Weekly payments given to families in direct provision provide less than half of what is needed for the minimum essential standard of living, according to new research.

The Children’s Rights Alliance has now renewed its call for the Government to prioritise an increased child payment for children in the direct provision system in Budget 2024.

Children’s Rights Alliance CEO Tanya Ward recalled the McMahon Report in 2014, which contained recommendations on improvements to the direct provision system.

“We really needed to fight to get the recommendation that children would be on €29.80 per week. And the concern was ‘We’ll have more people arriving because it’s €29.80’. International research on why people seek protection shows that they’re not the reasons that people rely upon.

“Just because we increased the rates, it didn’t result in an increase in people coming into the country. You have to focus on: ‘What’s the right thing?’. It’s not right that children in direct provision are the only group of children that were left behind in Budget 2023. Budget 2024 can’t do the same,” she said.

– Tanya Ward, Children’s Rights Alliance CEO
©Photo by Derek Speirs

St Vincent de Paul’s MESL (Minimum Essential Standard of Living) Centre carried out a study looking at the average weekly cost of more than 2,000 essential goods and services.

Taking into account the costs that are already provided by the system, researchers found that the estimated weekly MESL need for a one-parent family with two children is €228.30. However, the weekly payments currently only amount to €110.80, 49% of the minimum income needed.

For a two-parent family with two children, the weekly MESL need is €289.98. Current payments only cover 52% of this, a shortfall of €140.37 every week.

Researcher Hannah Boylan of the Vincentian MESL Centre described the MESL amounts as “the minimum required for people to live with dignity and participate in day-to-day life, that no one should be expected to live below”.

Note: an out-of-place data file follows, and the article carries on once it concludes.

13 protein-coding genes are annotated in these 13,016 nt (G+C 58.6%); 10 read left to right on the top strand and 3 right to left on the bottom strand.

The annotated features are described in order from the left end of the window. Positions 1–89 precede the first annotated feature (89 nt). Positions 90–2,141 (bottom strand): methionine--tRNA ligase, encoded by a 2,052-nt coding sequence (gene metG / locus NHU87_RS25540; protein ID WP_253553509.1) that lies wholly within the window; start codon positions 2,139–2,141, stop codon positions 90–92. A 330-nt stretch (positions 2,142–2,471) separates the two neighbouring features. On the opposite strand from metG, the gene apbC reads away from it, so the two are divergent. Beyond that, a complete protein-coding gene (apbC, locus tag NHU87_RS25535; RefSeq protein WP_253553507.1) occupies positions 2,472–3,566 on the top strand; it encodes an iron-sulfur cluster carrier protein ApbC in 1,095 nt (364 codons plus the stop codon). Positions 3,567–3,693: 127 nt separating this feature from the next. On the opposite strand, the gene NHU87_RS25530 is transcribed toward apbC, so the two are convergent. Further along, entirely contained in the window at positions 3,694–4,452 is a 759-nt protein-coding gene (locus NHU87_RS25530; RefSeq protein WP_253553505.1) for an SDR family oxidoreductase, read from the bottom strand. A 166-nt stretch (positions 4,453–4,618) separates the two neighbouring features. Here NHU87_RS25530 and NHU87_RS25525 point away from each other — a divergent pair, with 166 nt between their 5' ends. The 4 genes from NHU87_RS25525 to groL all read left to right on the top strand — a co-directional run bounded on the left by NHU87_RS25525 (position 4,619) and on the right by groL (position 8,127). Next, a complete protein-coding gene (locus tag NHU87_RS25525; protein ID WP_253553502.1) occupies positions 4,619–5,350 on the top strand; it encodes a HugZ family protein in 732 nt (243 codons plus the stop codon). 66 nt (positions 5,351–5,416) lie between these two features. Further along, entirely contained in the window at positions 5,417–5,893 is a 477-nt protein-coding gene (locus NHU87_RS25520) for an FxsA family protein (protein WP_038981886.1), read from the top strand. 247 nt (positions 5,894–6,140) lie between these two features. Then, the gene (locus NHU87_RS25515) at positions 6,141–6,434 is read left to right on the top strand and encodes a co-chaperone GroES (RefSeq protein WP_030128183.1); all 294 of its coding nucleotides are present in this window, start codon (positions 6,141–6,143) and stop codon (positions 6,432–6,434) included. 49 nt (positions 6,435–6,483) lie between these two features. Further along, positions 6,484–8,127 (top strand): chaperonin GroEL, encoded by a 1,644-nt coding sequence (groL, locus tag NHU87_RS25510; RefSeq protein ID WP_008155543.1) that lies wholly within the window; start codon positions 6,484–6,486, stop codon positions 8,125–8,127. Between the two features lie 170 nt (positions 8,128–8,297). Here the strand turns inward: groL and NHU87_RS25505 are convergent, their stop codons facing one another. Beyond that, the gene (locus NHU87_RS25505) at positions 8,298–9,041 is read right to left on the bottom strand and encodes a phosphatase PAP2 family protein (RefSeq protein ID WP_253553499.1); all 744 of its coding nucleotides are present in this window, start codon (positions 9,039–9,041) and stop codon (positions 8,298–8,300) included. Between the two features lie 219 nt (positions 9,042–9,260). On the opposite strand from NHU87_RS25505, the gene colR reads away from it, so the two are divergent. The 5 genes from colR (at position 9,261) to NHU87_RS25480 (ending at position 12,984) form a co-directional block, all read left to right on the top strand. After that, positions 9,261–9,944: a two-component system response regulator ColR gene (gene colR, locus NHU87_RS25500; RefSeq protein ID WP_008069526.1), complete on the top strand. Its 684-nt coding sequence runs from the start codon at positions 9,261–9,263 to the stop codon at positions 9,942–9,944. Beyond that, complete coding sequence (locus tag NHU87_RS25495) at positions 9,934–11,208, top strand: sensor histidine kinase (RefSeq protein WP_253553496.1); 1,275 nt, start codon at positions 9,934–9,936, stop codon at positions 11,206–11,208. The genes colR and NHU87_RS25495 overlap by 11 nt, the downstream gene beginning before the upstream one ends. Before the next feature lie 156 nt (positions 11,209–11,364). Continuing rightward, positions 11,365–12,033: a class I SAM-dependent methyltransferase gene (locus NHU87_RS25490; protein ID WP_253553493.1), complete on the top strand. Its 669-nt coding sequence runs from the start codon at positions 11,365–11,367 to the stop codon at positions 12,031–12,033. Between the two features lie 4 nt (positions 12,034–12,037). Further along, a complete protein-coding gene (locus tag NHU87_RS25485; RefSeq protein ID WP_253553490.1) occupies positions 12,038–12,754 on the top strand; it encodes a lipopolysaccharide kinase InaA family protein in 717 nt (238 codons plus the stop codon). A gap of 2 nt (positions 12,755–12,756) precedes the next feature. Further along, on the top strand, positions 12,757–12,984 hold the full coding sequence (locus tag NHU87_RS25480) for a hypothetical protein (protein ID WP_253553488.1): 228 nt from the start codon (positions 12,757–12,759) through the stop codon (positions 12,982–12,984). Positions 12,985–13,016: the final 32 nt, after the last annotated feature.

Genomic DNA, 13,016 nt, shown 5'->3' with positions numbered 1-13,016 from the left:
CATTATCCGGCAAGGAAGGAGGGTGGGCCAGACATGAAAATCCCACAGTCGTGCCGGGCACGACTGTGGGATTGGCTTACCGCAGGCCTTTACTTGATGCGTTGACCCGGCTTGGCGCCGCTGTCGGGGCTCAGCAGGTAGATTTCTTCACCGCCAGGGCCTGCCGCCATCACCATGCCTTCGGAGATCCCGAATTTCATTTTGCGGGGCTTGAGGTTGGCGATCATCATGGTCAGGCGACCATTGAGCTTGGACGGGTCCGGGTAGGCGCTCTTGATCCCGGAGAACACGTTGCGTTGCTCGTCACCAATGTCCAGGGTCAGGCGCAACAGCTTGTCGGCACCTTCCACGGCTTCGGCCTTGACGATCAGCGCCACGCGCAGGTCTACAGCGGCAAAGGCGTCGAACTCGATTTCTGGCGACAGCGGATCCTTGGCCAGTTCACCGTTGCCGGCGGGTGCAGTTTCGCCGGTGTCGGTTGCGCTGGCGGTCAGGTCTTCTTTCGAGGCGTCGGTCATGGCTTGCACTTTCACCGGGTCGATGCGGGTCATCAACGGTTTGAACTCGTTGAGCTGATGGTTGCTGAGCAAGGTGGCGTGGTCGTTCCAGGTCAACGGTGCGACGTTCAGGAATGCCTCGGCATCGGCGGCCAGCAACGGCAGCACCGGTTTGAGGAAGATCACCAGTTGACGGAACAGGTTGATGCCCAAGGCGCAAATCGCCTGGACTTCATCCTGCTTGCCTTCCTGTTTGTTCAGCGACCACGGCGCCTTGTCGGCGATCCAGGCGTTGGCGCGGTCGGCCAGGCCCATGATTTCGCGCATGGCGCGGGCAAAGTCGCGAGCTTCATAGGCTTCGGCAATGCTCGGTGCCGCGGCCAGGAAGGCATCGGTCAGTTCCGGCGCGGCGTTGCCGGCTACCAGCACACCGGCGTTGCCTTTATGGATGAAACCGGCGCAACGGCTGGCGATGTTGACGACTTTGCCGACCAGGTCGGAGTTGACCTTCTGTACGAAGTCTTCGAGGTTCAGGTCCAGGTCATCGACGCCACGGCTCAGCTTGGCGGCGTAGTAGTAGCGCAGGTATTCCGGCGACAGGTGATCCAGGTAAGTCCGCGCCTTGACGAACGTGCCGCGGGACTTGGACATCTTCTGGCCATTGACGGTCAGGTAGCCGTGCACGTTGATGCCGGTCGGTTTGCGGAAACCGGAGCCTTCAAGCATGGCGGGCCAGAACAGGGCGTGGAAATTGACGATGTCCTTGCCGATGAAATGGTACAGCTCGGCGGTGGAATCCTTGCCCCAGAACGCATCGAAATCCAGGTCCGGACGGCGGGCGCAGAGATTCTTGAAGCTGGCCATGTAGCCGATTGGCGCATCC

She added that due to the scale of the inadequacy of the payment it is “inevitable that families living in direct provision are going without goods and services that people need to live and participate in Irish society”.

Princess Graham (18) a social studies student, and member of Irish Refugee Council youth group came to Ireland as an unaccompanied minor aged 17.

She said: “I had to wait four months before I started receiving the weekly allowances. Those four months were a terrible time for me. I struggled to get necessities. I am grateful to be getting it every week, but it is still not enough. We find it hard to manage, between buying mobile data, transport, food, clothes, toiletries, etc. And the cost of living and inflation is not making things easier. Sometimes I don’t even have lunch. I go to college every day, sometimes I don’t eat until I come home because I don’t have the money.”

Beth Kinua, a parent and direct provision resident who now works for County Kildare Partnership on a CE scheme commented: “We are not complaining about what we get. We are only saying how inadequate it is and the fact that if you’re in Ireland for less than six months, then by default you can’t work, so you have to depend on the government subsidies.

“The cost of living today, people who are living outside direct provision are getting the boosts (cost of living payments). The people who are living in direct provision are not getting that. They still get the same payment, despite the high cost of living.”

The Government White Paper to End Direct Provision was published in February 2021. It included a commitment to the introduction of a payment similar to child benefit for children in direct provision.

It also stated that people would be moved out of reception centres within four months, to be housed within the community.

Referring to the cost-of-living crisis and the increased numbers of people seeking international protection, Ms Ward remarked that “what was envisioned in the White Paper is going to be very difficult for the Government to deliver in the short term”.

“The Department of Children (Equality, Disability, Integration and Youth) are overwhelmed, to be honest. They’re churning through people, trying to find accommodation leads, particularly trying to respond to the needs of the Ukrainians arriving, but also to the needs of people in the International Protection System. I think the Department is carrying too much in relation to that. This should be a whole Government approach. You can’t expect one department to carry the burden for this.”